When we switch-task, whatever we’re trying to accomplish takes longer, errors increase and the overall quality of the output goes down.
Recent studies suggest that even our intelligence quotient (IQ) suffers when we attempt to multitask. Research at the University of London found that participants who attempted to multitask during cognitive tasks lost IQ points equivalent to the effects of smoking marijuana or staying up all night.
Another study found that people who let themselves be distracted by email and phone calls experienced a 10-point drop in IQ. Forbes reports, “IQ drops of 15 points for multitasking men lowered their IQ to the average range of an 8-year-old child.”
WHAT’S AN OVERWORKED PROFESSIONAL TO DO?
With shrinking budgets, reduced staffing and increased competition, many feel we have no choice but to multitask just to keep our heads above water. Yet when we stop trying to multitask and focus more deeply on what we’re working on, we’re likely to experience greater productivity, not to mention less stress.
Here are some tips to break the habit of multitasking/switch-tasking:
- Resist active switching — the switching you consciously initiate. Do what’s necessary to maintain an undisturbed, focused space for your work. Close your office door. Turn off your cell phone or at least silence notifications. Hold your calls. Block out time on your calendar so you and everyone else knows which time slot is sacred.
- Minimize passive switching — the interruptions that others impose on you. Set office hours to indicate when you will (and won’t) be available to others. Establish set hours for checking email, perhaps just two or three times a day. Once others see that you’re not available 24/7 and that you will give their query focused attention during specific hour(s), they’ll adapt and perhaps appreciate the certainty. If this isn’t possible, at least set yourself up to be unavailable during times you need to be productive on a specific task.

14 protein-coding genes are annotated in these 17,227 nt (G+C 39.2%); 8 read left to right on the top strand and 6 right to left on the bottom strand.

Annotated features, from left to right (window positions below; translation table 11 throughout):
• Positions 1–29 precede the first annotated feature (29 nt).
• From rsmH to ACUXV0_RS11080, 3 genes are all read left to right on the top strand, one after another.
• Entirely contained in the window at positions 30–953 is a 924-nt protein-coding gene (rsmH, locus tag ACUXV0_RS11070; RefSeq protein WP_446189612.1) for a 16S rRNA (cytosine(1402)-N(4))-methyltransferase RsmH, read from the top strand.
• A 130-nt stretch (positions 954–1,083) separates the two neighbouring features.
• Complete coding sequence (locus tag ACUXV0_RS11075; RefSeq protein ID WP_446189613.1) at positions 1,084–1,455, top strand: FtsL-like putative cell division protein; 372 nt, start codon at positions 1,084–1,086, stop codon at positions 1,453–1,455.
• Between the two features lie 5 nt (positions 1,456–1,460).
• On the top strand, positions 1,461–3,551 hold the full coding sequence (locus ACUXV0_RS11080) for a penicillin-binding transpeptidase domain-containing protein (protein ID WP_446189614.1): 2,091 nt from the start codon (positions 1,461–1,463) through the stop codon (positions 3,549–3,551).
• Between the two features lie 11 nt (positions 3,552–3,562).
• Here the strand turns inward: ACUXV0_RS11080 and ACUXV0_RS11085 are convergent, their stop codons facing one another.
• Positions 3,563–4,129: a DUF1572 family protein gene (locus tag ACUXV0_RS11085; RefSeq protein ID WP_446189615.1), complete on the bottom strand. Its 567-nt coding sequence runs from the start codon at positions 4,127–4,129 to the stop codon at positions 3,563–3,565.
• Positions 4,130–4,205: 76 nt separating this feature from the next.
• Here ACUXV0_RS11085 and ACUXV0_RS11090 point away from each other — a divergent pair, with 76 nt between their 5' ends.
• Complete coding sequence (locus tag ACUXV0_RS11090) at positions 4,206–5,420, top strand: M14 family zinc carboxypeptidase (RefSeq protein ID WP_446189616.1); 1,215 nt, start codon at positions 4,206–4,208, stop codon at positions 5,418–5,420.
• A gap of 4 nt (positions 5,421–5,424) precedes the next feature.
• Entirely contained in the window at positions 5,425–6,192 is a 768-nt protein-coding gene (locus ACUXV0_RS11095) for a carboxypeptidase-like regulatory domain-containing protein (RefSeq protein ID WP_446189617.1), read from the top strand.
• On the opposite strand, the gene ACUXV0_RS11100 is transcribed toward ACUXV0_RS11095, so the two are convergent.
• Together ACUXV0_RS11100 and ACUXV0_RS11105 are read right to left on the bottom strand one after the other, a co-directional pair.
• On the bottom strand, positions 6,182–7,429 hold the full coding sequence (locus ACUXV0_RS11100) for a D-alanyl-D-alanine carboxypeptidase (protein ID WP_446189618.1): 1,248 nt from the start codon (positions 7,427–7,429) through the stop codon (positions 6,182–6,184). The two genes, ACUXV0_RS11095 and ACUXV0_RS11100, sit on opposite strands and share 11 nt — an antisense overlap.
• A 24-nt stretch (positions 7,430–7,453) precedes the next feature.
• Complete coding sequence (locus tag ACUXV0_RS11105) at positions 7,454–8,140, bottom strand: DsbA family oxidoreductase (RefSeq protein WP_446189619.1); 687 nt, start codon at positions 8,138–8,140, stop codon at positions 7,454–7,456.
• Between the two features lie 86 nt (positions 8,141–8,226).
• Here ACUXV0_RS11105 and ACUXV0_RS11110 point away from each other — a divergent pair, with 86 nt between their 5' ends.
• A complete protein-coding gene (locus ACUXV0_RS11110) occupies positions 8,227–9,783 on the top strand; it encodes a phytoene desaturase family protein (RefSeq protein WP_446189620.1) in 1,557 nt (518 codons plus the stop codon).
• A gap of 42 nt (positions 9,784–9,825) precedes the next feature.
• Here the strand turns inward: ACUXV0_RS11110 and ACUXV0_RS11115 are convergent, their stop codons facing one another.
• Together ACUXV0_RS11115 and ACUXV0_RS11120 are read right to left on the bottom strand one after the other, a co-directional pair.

- Make it a point to give others your full attention when you are engaged with them, whether it’s in a meeting, a one-off conversation or a phone call. No surreptitiously checking email, glancing at your texts, sneaking a peek at your calendar or scribbling packing notes for next week’s vacation. As you develop a habit of full attention, you may find that your encounters with others require less time because you’re fully aware of what’s being said, obviating the need for repeated questions, explanations or instructions. Besides being more efficient, it’s more satisfying to you and those around you.
- Use a timer to track how long you want to work uninterrupted. Instead of giving in to frequent, random distractions, work at a task as long as you can maintain focus. Then consciously stop that task, take up another and work at that one for as long as you can. Most of us find our attention wandering at some point — just go as long as you can. If you find yourself on a roll, great. Keep going. Just make sure you’re in charge of the interruptions and not at their mercy.
- Notice what distracts you and interrupts your thinking. Categorize them, and develop a plan for eliminating them or managing them in a way that allows adequate focus time. If, for example, you get a lot of random questions during budget season, schedule seasonal budget meetings in which people can rely on getting their questions answered without interrupting you.
Stop giving in to that misplaced cultural imperative to get it all done now. Accept multitasking for what it is — a surefire way to undermine your brain’s cognitive power. It will take practice, yet over time, you will learn to focus judiciously. Your brain will thank you for it — and chances are, everyone else in your life will, too.